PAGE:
Can you use QuickBooks for multiple businesses?


Can you use QuickBooks for multiple entities? While it's technically possible, you're likely to experience a lot of frustration as your organization grows to include many different locations or takes on additional companies. That's because QuickBooks was never made for multi-entity accounting.

How do you use QuickBooks for multiple entities?

QuickBooks is a popular small business accounting software, but many users find they outgrow it quickly, especially if they're on the desktop version. QuickBooks Desktop can crash if too much data is added to it. It was just not designed to handle the automated accounting requirements needed to manage multi-entity accounting, without making the user jump through multiple hoops just to complete routine work. It also lacks the flexibility and scalability of cloud-based accounting solutions. You need to install it on each individual desktop, making it difficult to share information between multiple users as your company grows.

benefits of a multi-company accounting solution

The need to work remotely during the pandemic accelerated the need for software employees can access anywhere, leading more organizations to move toward solutions like QuickBooks Online

With QuickBooks Online, users cannot post entries between multiple entities. The process requires creating each entry separately and is cumbersome and time-consuming. Each company requires an additional subscription, and you need to constantly switch between accounts to manage entries.  

That waste of time and energy can quickly become a problem for accountants who are already challenged to keep up with the day-to-day operations of multiple entities. It can also be a hindrance to company leaders who need their accountants’ attention to be focused on business strategy, not the constant wrangling of inefficient software. In some cases, companies need to hire additional accounting employees just to keep up.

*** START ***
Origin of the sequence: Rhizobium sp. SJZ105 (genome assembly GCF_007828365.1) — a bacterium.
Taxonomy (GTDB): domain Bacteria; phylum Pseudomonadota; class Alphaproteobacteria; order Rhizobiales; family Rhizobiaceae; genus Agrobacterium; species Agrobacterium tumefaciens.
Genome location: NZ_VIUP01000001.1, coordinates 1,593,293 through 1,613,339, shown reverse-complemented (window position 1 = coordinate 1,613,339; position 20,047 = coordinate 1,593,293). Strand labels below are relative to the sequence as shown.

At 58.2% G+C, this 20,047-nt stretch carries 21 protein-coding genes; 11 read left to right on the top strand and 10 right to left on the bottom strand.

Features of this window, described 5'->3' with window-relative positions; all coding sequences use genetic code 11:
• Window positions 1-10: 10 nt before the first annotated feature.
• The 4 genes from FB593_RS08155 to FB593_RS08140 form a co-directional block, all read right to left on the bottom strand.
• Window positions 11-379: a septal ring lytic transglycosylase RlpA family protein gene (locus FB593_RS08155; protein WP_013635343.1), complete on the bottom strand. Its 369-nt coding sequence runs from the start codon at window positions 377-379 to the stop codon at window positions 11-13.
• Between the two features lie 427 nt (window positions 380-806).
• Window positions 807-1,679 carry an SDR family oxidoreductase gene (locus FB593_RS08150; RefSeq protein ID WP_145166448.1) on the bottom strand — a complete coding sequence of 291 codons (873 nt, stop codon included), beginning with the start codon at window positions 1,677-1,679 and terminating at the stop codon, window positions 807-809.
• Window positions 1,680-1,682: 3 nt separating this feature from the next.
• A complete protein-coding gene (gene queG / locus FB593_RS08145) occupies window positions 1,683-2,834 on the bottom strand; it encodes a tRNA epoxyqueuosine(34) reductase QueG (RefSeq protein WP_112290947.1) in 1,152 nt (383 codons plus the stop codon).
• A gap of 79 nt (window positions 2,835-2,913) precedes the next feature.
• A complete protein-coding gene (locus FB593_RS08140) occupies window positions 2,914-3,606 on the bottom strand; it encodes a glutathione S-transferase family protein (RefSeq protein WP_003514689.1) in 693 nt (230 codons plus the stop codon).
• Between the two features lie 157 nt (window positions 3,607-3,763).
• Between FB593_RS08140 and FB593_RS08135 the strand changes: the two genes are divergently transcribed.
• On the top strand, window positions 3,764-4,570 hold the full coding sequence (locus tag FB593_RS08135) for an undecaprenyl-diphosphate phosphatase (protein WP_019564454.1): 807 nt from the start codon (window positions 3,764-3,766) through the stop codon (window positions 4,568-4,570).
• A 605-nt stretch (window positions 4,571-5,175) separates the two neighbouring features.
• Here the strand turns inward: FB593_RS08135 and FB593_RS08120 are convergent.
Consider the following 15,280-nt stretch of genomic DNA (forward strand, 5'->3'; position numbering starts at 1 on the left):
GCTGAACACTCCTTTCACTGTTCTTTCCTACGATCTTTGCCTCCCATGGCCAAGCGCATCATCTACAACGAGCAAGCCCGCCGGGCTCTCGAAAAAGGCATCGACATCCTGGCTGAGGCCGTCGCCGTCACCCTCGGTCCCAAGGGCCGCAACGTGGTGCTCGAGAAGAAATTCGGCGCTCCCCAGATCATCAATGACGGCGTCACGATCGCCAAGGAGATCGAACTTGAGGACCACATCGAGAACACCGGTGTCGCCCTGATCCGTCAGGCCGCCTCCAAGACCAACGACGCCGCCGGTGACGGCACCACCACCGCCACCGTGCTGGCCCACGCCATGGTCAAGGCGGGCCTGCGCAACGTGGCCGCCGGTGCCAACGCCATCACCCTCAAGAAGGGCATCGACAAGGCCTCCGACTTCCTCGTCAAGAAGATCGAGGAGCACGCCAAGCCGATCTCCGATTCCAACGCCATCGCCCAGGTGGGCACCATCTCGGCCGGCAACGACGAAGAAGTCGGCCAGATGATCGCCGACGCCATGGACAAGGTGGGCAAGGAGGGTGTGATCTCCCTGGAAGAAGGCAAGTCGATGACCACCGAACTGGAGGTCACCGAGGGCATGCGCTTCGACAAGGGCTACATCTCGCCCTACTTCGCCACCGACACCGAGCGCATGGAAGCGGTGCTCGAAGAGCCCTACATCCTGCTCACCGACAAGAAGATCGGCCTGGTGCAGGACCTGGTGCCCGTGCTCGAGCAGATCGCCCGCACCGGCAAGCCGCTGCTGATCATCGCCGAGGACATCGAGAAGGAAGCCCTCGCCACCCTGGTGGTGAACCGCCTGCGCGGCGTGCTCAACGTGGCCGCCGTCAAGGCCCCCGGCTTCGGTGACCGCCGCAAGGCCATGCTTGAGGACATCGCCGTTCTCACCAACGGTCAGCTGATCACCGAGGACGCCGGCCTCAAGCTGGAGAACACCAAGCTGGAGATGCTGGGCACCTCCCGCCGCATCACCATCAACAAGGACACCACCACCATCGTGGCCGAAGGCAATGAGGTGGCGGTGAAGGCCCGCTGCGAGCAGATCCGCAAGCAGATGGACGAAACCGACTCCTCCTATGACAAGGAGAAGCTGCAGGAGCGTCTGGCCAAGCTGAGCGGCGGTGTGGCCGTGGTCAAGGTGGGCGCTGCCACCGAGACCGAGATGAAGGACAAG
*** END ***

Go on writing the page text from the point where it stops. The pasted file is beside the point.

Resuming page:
Disadvantages to using QuickBooks for multiple entities

The story of MyDocPlus shows how using QuickBooks for multiple entities can hinder growth. As the healthcare company expanded to include five practices across four companies, its needs became more complex.  The company's controller, Kadidia Cooper, had to set up a separate database for every location and physician. This created a lot of manual work. 

"QuickBooks was becoming overwhelming in and of itself," Cooper said. "I had to log in and out of companies all the time and log entries two or three times." 

It was also impossible to run consolidated financial reports across companies or see the performance of specific practices or physicians. This made it difficult to justify updating pricing or making other strategic changes that would position MyDocPlus for growth. 

QuickBooks Accounting Software vs Gravity Software

Other organizations using QuickBooks for multiple businesses have encountered similar challenges, including: 

QuickBooks’ multi-entity distributions aren't automatic

When your entities pay bills on each other’s behalf, or otherwise share transactions and inter-company loans, you must regularly log in to the various companies to update and balance those ledgers. Entering one bill that is distributed to five companies now becomes five separate transactions each in its own separate database.

Comparing companies is complicated

Because QuickBooks can’t report across multiple company databases within one file, many users turn to Excel so they can quickly see what’s going on with each one. The downside? That can require a lot of tedious exporting, printing, cutting and pasting, then the spreadsheets must often be manipulated into easier-to-share PDFs. All that manual work can create a greater margin of error and make accountants dread their month-end administrative work.